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Bruins’ Zdeno Chara needs rest before playoffs

The Bruins must distribute some of Zdeno Chara’s minutes before the playoffs begin.

MICHAEL DWYER/ASSOCIATED PRESS

The Bruins must distribute some of Zdeno Chara’s minutes before the playoffs begin.

In the last 30 days, Zdeno Chara played in five NHL games and four Olympic matches, carried his country’s flag, and traveled to and from Sochi, Russia. The punishing workload is showing up in the captain’s legs.

Since returning from the Olympics, Chara’s top-end speed has flagged. In Buffalo last Wednesday night, Matt D’Agostini blew past Chara in overtime to score the winning breakaway goal. The Rangers, quick to stretch out the Bruins, slipped behind Chara several times Sunday night.

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It is imperative for the Bruins to acquire defensive reinforcements before Wednesday’s trade deadline. They need an experienced left-shot defenseman to assume some of Dennis Seidenberg’s responsibilities in the playoffs.

But the Bruins also must distribute some of Chara’s minutes before the playoffs begin.

Chara, Tuukka Rask, and Patrice Bergeron are the team’s three most important players. If any of the three is injured or fatigued in the playoffs, the Bruins will be in trouble. Last year, the Bruins learned this the hard way. Bergeron’s car-crash-like injuries (punctured lung, broken rib, torn rib cartilage) made him a ghost in Game 6 of the Stanley Cup Final. Chara (hip flexor) and Seidenberg, running on fumes at the end, didn’t have an answer for Chicago’s power line of Bryan Bickell, Jonathan Toews, and Patrick Kane.

Chara, Rask, and Bergeron change the game in every area. Chara plays against every elite forward. Rask turns away more pucks than the Bruins expect him to stop. Bergeron spins his defensive assignments into scoring chances.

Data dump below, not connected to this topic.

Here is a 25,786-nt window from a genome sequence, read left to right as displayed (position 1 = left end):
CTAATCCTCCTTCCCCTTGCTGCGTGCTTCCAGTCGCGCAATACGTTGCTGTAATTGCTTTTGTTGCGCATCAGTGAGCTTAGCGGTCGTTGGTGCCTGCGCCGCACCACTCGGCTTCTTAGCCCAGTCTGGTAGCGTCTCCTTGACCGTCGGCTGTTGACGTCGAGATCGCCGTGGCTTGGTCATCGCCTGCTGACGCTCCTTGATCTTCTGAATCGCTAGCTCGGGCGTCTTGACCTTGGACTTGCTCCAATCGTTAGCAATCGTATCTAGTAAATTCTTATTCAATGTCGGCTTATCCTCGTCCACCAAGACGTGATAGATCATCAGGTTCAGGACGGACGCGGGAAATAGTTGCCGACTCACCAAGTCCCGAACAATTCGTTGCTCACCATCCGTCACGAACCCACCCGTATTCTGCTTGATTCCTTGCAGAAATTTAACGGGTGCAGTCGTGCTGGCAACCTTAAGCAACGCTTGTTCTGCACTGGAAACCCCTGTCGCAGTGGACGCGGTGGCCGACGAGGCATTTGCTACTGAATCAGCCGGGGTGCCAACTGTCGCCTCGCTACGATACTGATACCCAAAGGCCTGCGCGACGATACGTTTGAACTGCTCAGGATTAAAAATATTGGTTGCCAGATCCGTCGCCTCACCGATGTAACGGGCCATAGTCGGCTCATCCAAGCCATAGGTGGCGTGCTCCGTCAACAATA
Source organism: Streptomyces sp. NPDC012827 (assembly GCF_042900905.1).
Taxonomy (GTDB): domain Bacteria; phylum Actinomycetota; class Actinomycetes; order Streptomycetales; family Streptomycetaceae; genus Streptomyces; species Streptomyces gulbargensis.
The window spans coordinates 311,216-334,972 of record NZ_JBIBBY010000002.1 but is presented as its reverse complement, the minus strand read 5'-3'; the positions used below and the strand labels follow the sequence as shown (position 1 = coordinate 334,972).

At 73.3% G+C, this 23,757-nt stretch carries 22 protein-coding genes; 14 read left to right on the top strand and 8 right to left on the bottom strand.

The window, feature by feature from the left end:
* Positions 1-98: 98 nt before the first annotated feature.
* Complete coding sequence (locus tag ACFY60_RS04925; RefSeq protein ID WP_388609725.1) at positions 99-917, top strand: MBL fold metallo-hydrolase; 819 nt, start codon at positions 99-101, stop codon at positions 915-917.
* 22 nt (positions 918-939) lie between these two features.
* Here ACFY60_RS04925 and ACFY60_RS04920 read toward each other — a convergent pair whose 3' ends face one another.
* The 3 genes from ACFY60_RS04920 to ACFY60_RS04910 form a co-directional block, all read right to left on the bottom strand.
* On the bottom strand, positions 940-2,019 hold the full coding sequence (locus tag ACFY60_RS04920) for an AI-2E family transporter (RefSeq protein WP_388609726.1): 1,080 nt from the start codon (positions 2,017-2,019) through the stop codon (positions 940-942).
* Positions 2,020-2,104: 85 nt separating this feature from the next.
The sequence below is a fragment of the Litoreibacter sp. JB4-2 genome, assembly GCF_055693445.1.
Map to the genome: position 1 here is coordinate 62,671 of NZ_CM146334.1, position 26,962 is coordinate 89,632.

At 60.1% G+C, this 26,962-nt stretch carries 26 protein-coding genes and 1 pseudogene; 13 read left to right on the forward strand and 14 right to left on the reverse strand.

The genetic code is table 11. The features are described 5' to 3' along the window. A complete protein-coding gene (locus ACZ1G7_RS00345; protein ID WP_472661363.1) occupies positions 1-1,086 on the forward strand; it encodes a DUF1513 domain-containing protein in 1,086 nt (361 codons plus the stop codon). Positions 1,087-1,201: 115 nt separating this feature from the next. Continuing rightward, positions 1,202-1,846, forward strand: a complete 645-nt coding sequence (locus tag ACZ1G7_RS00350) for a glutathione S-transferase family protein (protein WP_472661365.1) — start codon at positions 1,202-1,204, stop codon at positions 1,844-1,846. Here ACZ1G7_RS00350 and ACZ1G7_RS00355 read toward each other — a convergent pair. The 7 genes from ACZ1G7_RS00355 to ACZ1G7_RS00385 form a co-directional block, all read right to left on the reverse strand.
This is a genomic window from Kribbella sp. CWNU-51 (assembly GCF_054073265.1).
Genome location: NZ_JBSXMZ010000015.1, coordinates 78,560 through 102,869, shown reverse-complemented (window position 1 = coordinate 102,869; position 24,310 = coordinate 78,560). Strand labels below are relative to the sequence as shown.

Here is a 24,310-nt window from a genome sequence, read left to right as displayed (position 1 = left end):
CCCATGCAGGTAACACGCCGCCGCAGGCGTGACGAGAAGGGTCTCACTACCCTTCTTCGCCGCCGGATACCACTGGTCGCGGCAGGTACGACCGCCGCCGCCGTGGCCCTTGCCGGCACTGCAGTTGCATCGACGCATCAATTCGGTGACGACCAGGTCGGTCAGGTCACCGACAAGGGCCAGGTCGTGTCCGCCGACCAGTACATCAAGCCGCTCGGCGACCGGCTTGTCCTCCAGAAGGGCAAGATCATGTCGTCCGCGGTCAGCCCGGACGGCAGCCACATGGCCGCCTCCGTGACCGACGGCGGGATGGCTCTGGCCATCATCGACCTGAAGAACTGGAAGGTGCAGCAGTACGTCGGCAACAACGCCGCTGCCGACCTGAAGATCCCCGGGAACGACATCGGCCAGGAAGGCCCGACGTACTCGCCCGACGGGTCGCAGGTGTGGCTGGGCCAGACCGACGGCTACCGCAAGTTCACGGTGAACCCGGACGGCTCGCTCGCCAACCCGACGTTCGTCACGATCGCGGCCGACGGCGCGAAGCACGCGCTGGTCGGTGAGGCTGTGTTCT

But Rask is 26 years old. Bergeron is 28. Chara will turn 37 March 18. Even a strongman shows his age when he’s performing high-mileage work.

The Bruins have 22 regular-season games remaining. Thirteen are on the road. Chara’s job is never easy. It gets harder away from TD Garden.

The Bruins almost always start Chara on the road. They also send him out regularly for defensive-zone draws. Opposing coaches, who have the last change, often counter by keeping their best forwards on the bench.

If the Bruins gain control of the puck, it allows Chara to get off the ice. It sounds simple in theory. In practice, it’s a grind for Chara to start so many shifts, hustle to the bench, then hop back over the boards.

Flat-out skating is not a critical component of Chara’s toolkit. The heart of his game is how he turns his perimeter into an offensive black hole. With help from his stick, Chara swallows up the left side of the defensive zone. He’s good at keeping tight gaps. There are few forwards willing to go body-to-body with the behemoth.

Chara’s done his job in the three post-break games. Against Washington, Chara helped to prevent Alex Ovechkin from scoring at even strength. One night later, Chara and Dougie Hamilton kept New York’s top line of Chris Kreider, Derek Stepan, and Rick Nash from beating Rask.

But Chara’s heavy legs indicate he’s not running on a full tank. Playing 25-plus minutes in back-to-back games uses a lot of gas.